Effects of CREB1 gene silencing on cognitive dysfunction by mediating PKA-CREB signaling pathway in mice with vascular dementia.Mol Med. 2018 05 03; 24(1):18.MM
As a form of dementia primarily affecting the elderly, vascular dementia (VD) is characterized by changes in the supply of blood to the brain, resulting in cognitive impairment. The aim of the present study was to explore the effects involved with cyclic adenosine monophosphate (cAMP) response element-binding (CREB)1 gene silencing on cognitive dysfunction through meditation of the protein kinase A (PKA)-CREB signaling pathway in mice with VD.
Both the Morris water maze test and the step down test were applied to assess the cognitive function of the mice with VD. Immunohistochemical and TUNEL staining techniques were employed to evaluate the positive expression rates of the protein CREB1 and Cleaved Caspase-3, as well as neuronal apoptosis among hippocampal tissues in a respective manner. Flow cytometry was applied to determine the proliferation index and apoptosis rate of the hippocampal cells among each group. Reverse transcription quantitative polymerase chain reaction and Western blot analysis methods were applied to detect the expressions of cAMP, PKA and CREB in hippocampal cells.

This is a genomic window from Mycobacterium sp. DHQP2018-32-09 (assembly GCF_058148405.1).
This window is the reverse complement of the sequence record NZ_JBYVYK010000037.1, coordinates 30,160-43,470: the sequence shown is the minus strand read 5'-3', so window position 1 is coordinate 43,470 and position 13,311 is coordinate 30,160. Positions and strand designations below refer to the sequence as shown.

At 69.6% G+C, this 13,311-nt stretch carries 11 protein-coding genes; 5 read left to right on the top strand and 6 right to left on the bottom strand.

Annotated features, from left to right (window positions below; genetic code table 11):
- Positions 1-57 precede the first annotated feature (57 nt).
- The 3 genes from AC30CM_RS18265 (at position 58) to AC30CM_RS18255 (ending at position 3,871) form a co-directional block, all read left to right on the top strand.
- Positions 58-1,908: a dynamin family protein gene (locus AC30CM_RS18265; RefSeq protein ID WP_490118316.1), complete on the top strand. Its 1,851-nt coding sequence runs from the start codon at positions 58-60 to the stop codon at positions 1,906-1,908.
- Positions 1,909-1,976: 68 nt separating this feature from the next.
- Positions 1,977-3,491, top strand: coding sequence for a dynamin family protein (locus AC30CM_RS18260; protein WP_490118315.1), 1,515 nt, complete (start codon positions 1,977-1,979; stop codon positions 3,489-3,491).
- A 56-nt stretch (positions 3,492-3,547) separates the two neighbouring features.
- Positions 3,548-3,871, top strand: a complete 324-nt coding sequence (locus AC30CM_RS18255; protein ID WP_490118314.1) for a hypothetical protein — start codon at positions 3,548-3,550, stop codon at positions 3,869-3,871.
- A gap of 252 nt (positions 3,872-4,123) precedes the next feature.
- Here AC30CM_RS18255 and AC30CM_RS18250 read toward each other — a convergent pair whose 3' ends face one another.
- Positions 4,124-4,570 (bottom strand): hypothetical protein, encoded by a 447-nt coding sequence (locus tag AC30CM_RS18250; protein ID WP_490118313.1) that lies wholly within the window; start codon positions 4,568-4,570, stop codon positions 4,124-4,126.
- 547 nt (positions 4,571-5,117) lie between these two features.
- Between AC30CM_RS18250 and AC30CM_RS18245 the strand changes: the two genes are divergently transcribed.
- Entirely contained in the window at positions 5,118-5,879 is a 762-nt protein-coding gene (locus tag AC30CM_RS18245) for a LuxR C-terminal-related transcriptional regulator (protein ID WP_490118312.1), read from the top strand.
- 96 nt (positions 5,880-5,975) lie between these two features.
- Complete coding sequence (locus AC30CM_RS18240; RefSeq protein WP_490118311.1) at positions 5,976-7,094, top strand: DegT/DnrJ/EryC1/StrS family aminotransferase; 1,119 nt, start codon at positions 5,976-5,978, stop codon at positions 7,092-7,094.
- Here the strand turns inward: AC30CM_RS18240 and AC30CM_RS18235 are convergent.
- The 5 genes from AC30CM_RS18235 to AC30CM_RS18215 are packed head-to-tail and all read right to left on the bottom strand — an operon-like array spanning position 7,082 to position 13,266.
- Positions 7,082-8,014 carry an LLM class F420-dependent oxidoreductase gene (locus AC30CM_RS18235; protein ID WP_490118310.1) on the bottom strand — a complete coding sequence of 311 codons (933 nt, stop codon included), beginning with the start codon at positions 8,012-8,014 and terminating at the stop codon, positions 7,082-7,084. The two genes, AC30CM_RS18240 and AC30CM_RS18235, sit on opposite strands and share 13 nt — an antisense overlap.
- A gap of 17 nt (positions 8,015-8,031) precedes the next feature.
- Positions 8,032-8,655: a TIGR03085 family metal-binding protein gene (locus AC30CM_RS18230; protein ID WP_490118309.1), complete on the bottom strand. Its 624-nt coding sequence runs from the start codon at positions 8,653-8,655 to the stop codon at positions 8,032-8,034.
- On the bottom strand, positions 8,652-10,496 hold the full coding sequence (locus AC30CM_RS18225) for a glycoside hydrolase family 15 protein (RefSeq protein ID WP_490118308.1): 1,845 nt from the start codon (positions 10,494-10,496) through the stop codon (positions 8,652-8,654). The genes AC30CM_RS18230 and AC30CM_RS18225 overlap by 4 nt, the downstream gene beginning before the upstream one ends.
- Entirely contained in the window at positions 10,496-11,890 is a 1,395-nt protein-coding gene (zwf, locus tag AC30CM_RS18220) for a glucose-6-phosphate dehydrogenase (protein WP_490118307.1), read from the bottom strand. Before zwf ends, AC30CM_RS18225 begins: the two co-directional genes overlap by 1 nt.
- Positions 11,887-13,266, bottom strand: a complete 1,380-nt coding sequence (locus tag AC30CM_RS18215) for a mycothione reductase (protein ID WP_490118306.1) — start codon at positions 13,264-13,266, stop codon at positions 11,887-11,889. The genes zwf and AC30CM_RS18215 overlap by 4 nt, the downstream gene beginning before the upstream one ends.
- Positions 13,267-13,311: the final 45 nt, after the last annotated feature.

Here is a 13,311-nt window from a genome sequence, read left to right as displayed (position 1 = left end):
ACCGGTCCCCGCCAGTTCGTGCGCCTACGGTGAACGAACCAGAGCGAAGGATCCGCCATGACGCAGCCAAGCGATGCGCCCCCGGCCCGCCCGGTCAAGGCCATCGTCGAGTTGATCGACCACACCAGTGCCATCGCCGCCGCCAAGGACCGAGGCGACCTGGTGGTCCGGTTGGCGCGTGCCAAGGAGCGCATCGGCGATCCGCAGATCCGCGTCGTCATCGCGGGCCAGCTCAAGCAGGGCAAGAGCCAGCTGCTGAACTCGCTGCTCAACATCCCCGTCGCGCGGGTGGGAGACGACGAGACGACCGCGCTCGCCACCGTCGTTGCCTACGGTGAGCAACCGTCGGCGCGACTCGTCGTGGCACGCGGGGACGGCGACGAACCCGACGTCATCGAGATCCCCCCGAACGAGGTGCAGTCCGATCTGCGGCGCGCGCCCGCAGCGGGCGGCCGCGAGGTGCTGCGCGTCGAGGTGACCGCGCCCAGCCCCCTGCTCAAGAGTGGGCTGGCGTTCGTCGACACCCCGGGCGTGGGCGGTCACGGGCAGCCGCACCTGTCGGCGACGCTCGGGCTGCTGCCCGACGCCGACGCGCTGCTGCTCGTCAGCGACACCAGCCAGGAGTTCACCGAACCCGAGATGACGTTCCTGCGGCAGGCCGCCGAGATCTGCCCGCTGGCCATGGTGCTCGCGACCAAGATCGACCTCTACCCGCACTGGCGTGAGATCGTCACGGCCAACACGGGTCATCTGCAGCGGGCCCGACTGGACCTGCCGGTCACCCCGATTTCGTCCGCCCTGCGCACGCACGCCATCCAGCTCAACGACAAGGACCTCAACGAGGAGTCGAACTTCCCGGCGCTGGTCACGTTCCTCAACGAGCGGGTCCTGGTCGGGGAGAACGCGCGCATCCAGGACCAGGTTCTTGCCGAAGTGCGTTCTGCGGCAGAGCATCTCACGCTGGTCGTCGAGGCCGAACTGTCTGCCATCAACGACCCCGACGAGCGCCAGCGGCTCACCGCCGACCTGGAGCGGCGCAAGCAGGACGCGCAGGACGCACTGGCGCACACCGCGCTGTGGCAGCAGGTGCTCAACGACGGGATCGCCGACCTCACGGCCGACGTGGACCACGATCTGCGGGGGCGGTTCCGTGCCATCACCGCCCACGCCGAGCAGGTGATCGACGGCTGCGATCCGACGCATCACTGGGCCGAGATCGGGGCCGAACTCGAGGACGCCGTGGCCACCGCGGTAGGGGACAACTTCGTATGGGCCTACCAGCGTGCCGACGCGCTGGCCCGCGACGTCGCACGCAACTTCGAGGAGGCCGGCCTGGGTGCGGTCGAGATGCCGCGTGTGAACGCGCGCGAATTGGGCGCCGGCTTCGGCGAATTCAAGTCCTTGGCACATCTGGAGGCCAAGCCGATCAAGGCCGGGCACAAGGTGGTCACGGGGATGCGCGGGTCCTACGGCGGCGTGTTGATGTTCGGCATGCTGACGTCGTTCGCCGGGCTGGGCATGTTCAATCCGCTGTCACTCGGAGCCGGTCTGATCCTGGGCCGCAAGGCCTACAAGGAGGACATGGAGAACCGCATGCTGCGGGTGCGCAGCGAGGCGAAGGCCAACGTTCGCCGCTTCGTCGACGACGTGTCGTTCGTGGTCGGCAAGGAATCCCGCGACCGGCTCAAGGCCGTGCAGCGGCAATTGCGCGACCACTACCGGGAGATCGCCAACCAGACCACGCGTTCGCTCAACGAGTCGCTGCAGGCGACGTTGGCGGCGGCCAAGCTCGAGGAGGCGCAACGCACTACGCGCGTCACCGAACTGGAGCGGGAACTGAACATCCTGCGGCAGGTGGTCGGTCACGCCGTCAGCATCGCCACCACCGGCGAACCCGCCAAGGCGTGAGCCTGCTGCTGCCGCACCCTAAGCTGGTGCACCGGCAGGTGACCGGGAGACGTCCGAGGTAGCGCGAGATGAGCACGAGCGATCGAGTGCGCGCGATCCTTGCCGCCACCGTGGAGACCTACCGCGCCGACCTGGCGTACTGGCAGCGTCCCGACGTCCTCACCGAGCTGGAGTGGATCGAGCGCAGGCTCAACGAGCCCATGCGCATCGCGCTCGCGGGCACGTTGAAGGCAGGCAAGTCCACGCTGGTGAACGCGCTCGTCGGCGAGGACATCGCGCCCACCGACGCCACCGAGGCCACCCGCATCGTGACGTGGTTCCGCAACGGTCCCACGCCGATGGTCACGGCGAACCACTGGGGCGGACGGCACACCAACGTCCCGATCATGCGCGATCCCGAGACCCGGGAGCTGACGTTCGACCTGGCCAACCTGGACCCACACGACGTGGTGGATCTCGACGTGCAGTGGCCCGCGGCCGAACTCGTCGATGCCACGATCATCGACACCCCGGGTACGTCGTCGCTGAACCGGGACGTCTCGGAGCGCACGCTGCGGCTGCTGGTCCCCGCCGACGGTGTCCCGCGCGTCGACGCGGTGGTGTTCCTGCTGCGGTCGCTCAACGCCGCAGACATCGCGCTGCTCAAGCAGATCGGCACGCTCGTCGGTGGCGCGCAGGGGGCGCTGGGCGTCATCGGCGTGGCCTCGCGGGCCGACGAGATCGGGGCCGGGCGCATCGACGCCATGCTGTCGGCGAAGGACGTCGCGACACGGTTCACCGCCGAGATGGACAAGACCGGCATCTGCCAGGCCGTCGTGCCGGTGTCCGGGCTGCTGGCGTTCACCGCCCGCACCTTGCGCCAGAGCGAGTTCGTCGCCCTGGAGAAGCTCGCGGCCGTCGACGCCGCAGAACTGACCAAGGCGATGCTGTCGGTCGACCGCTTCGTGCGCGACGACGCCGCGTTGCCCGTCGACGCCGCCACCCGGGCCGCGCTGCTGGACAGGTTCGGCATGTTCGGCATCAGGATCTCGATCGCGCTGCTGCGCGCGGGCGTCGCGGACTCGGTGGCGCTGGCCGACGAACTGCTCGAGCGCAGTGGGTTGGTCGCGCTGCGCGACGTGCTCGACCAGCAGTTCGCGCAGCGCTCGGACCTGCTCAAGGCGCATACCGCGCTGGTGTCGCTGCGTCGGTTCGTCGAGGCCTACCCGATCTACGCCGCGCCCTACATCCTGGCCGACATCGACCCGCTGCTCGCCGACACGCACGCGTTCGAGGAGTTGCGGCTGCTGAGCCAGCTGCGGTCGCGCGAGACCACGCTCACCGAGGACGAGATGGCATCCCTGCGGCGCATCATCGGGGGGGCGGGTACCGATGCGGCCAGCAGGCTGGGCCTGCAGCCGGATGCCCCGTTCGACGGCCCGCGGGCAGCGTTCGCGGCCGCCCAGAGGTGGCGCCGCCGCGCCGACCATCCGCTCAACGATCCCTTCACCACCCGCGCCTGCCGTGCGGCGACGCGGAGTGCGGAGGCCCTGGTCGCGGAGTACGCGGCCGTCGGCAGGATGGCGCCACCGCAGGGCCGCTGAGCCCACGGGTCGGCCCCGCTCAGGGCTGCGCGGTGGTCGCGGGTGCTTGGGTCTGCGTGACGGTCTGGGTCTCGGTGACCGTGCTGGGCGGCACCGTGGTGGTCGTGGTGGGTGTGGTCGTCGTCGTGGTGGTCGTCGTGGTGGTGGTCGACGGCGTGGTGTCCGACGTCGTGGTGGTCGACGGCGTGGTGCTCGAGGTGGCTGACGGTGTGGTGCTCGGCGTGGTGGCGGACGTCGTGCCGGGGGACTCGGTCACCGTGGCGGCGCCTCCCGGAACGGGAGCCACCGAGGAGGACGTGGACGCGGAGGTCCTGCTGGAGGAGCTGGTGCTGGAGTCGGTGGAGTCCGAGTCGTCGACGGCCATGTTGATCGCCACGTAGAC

Compared with the normal group, all the other groups exhibited impaired cognitive function, reduced cell numbers in the CAI area, positive expressions of CREB1 as well as positive optical density (OD) values. Furthermore, increased Cleaved Caspase-3 positive expression, OD value, proliferation index, apoptosis rate of hippocampal cells and neurons, were observed in the other groups when compared with the normal group, as well as lower expressions of cAMP, PKA and CREB1 and p-CREB1 (the shCREB1-1, H89 and shCREB1-1 + H89 groups < the VD group).
The key findings of the present study demonstrated that CREB1 gene silencing results in aggravated VD that occurs as a result of inhibiting the PKA-CREB signaling pathway, thus exasperating cognitive dysfunction.